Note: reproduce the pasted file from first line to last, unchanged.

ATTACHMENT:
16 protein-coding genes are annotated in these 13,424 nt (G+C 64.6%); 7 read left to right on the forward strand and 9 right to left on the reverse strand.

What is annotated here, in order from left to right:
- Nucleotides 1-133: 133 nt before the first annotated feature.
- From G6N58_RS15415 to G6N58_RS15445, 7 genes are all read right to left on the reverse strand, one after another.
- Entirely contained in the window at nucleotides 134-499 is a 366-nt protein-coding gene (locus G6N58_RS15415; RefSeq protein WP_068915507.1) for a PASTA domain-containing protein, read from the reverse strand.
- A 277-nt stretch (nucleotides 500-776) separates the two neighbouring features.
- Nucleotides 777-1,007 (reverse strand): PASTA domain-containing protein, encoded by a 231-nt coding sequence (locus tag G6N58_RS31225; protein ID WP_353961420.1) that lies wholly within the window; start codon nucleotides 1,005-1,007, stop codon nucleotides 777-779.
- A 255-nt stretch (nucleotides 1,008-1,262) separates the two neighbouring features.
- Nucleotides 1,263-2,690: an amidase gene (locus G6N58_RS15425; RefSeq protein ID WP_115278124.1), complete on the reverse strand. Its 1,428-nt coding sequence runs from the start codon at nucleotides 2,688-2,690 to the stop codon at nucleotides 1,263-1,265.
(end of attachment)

16 protein-coding genes are annotated in these 13,424 nt (G+C 64.6%); 7 read left to right on the forward strand and 9 right to left on the reverse strand.

What is annotated here, in order from left to right:
- Nucleotides 1-133: 133 nt before the first annotated feature.
- From G6N58_RS15415 to G6N58_RS15445, 7 genes are all read right to left on the reverse strand, one after another.
- Entirely contained in the window at nucleotides 134-499 is a 366-nt protein-coding gene (locus G6N58_RS15415; RefSeq protein WP_068915507.1) for a PASTA domain-containing protein, read from the reverse strand.
- A 277-nt stretch (nucleotides 500-776) separates the two neighbouring features.
- Nucleotides 777-1,007 (reverse strand): PASTA domain-containing protein, encoded by a 231-nt coding sequence (locus tag G6N58_RS31225; protein ID WP_353961420.1) that lies wholly within the window; start codon nucleotides 1,005-1,007, stop codon nucleotides 777-779.
- A 255-nt stretch (nucleotides 1,008-1,262) separates the two neighbouring features.
- Nucleotides 1,263-2,690: an amidase gene (locus G6N58_RS15425; RefSeq protein ID WP_115278124.1), complete on the reverse strand. Its 1,428-nt coding sequence runs from the start codon at nucleotides 2,688-2,690 to the stop codon at nucleotides 1,263-1,265.